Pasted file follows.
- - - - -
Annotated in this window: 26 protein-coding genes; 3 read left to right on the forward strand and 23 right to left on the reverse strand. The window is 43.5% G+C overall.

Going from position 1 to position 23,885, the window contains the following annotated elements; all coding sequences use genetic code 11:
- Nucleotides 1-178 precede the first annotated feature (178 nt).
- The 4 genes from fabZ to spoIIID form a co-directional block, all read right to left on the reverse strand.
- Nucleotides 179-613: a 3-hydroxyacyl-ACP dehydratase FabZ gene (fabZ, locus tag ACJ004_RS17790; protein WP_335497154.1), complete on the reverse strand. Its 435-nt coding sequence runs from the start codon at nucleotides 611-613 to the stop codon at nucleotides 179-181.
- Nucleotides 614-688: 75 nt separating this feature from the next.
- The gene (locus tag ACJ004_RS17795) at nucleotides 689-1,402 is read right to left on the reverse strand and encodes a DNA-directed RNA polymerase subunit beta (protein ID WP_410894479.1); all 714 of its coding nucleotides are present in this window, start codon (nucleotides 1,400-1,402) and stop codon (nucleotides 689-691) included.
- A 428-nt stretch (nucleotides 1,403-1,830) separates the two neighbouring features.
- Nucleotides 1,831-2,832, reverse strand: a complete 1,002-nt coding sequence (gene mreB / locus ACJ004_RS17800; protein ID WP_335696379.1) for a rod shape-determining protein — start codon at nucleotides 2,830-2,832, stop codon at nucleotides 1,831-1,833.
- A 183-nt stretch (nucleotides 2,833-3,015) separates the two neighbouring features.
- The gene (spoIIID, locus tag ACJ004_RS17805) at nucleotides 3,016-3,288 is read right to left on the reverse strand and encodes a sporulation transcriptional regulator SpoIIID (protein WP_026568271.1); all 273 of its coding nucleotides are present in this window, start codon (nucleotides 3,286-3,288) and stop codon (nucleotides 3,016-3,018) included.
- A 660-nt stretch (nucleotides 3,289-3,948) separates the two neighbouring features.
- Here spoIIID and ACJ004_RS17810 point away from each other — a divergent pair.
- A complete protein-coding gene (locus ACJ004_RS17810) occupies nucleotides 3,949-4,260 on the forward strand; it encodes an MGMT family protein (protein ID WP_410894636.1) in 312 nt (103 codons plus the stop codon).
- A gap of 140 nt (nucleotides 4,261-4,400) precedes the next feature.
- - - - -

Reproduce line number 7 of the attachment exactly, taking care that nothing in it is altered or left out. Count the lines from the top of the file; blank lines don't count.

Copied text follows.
- The gene (locus tag ACJ004_RS17795) at nucleotides 689-1,402 is read right to left on the reverse strand and encodes a DNA-directed RNA polymerase subunit beta (protein ID WP_410894479.1); all 714 of its coding nucleotides are present in this window, start codon (nucleotides 1,400-1,402) and stop codon (nucleotides 689-691) included.